And for me, their mother-daughter relationship is the heart of the film. As the filmmaker travels the world, talking to different women about their experiences, as she speaks to doctors about advancements in reconstruction surgery – always waiting in the background is the conversation she is leaving undone with her mother.

One of my fears with a film on FGM is an anxiety about how graphic any descriptions of the actual physical procedure might get. Because the film is of FGM survivors telling their own stories, they are in control of how much they divulge, and because it is made by an FGM survivor, no attempt is made to dwell upon lurid detail instead of survivor empowerment. When survivors describe their experience, much of the focus is not on the physicality of it, but of the sense of betrayal, the anger, the trauma, of being held down and not allowed to escape when they realised exactly what was happening to them, of the silence afterwards holding them down and feeling inescapable.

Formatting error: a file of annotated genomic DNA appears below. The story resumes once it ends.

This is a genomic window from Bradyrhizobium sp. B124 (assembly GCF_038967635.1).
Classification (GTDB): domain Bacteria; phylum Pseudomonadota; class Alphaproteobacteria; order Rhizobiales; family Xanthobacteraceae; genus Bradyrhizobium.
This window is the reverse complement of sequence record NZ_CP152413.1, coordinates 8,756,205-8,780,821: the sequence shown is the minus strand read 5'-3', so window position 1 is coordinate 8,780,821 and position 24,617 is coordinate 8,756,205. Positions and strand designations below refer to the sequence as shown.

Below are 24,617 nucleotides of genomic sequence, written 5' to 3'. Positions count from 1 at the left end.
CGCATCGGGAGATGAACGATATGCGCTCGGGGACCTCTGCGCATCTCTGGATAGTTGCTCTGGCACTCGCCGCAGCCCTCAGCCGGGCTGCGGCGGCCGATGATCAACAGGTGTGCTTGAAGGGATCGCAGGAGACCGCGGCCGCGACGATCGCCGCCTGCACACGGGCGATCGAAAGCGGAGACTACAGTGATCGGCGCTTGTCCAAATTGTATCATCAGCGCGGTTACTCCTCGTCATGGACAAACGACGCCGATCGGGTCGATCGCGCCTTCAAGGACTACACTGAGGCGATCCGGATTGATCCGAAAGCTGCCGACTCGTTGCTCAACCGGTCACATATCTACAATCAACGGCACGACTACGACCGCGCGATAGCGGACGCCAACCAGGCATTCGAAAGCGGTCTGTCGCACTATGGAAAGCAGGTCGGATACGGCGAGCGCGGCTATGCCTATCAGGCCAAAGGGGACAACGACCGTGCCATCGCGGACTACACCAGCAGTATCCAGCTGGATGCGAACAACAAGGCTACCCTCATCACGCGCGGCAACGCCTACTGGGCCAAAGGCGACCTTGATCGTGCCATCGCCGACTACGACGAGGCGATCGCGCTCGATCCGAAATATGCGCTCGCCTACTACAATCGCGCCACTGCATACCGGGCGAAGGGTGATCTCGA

But every now and then, someone will say a word that you don’t want to hear, like remembering the sound of scissors, and your blood will run cold. Because all the survivors describe their stories so matter-of fact, and because there is story heaped upon story, you begin to think you have become acclimatised. And then halfway through the film, Mami sits down with the German lassie who is helping her make the film, and she shows Mami her pussy. “Oh!” Mami exclaims, “It’s like a rose! You have so many petals!” and then in a voice that breaks your heart, she says, “Mine doesn’t have any petals”. And I burst into tears.

It’s hard in a film to balance relaying what a terrible loss and violation this was and continues to be for so many women, with empowering survivors with a narrative where they are not defined or encompassed by the violence done to them, but this film does so, communicating experiences you may not have had yourself effectively and powerfully, in a way that shows women speaking up is always a revolutionary act, and showing when it happens on mass, it can bring down centuries-old violent and sexist tradition, it can free and save girls from a future of similar violence. A deeply moving film.